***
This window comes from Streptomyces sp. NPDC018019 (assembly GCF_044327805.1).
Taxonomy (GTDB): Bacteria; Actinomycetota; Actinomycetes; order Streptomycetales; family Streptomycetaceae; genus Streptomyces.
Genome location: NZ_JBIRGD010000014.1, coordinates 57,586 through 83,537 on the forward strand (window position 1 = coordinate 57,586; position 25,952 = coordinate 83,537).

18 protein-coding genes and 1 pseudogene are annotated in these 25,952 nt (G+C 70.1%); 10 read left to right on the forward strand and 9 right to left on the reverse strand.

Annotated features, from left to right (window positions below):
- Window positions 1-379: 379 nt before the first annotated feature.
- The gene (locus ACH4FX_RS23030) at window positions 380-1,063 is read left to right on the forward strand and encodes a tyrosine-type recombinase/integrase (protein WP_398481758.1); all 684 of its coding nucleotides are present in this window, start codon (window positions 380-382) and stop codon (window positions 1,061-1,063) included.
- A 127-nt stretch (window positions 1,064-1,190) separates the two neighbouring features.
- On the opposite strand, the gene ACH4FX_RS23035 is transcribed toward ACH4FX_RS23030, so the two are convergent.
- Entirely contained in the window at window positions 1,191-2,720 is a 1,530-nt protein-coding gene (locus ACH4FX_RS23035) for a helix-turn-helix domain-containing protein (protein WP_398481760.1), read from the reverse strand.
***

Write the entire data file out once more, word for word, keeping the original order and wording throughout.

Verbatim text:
This window comes from Streptomyces sp. NPDC018019 (assembly GCF_044327805.1).
Taxonomy (GTDB): Bacteria; Actinomycetota; Actinomycetes; order Streptomycetales; family Streptomycetaceae; genus Streptomyces.
Genome location: NZ_JBIRGD010000014.1, coordinates 57,586 through 83,537 on the forward strand (window position 1 = coordinate 57,586; position 25,952 = coordinate 83,537).

18 protein-coding genes and 1 pseudogene are annotated in these 25,952 nt (G+C 70.1%); 10 read left to right on the forward strand and 9 right to left on the reverse strand.

Annotated features, from left to right (window positions below):
- Window positions 1-379: 379 nt before the first annotated feature.
- The gene (locus ACH4FX_RS23030) at window positions 380-1,063 is read left to right on the forward strand and encodes a tyrosine-type recombinase/integrase (protein WP_398481758.1); all 684 of its coding nucleotides are present in this window, start codon (window positions 380-382) and stop codon (window positions 1,061-1,063) included.
- A 127-nt stretch (window positions 1,064-1,190) separates the two neighbouring features.
- On the opposite strand, the gene ACH4FX_RS23035 is transcribed toward ACH4FX_RS23030, so the two are convergent.
- Entirely contained in the window at window positions 1,191-2,720 is a 1,530-nt protein-coding gene (locus ACH4FX_RS23035) for a helix-turn-helix domain-containing protein (protein WP_398481760.1), read from the reverse strand.